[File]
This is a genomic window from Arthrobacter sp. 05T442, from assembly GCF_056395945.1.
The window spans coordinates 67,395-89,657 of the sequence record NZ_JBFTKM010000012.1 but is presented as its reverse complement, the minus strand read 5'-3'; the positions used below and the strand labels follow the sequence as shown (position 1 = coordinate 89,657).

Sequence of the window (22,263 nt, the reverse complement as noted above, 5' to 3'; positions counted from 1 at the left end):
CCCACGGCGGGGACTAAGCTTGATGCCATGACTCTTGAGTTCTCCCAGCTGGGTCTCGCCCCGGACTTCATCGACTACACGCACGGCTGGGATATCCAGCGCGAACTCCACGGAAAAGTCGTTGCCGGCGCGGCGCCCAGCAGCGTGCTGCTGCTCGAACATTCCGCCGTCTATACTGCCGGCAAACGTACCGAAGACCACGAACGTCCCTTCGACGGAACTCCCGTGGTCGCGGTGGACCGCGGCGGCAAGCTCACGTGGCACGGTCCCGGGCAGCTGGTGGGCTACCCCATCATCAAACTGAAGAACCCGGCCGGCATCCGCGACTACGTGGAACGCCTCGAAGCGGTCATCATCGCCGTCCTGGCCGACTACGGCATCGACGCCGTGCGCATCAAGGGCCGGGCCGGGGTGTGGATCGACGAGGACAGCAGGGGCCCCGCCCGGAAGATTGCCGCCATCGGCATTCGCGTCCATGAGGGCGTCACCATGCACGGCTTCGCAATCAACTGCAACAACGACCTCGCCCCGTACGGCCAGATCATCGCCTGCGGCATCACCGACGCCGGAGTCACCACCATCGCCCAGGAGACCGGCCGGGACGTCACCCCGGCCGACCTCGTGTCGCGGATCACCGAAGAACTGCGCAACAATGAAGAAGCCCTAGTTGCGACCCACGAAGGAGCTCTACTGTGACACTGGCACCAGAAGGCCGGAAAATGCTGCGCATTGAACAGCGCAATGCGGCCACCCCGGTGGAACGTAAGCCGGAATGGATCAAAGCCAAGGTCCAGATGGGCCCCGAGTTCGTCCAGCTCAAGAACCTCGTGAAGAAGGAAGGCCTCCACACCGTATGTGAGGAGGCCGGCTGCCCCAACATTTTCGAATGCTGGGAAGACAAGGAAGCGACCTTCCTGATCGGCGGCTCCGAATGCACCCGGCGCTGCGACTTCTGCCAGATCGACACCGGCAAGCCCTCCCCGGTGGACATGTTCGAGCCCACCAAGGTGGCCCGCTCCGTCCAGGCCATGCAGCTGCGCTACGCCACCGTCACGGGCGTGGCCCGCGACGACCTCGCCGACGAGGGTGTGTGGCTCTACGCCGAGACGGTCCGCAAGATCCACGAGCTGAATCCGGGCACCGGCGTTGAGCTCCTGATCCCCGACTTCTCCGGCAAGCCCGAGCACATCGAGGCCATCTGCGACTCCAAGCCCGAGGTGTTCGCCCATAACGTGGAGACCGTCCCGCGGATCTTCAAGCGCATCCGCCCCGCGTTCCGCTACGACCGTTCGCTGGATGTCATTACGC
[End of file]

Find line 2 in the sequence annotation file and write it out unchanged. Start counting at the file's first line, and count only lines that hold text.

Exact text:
The window spans coordinates 67,395-89,657 of the sequence record NZ_JBFTKM010000012.1 but is presented as its reverse complement, the minus strand read 5'-3'; the positions used below and the strand labels follow the sequence as shown (position 1 = coordinate 89,657).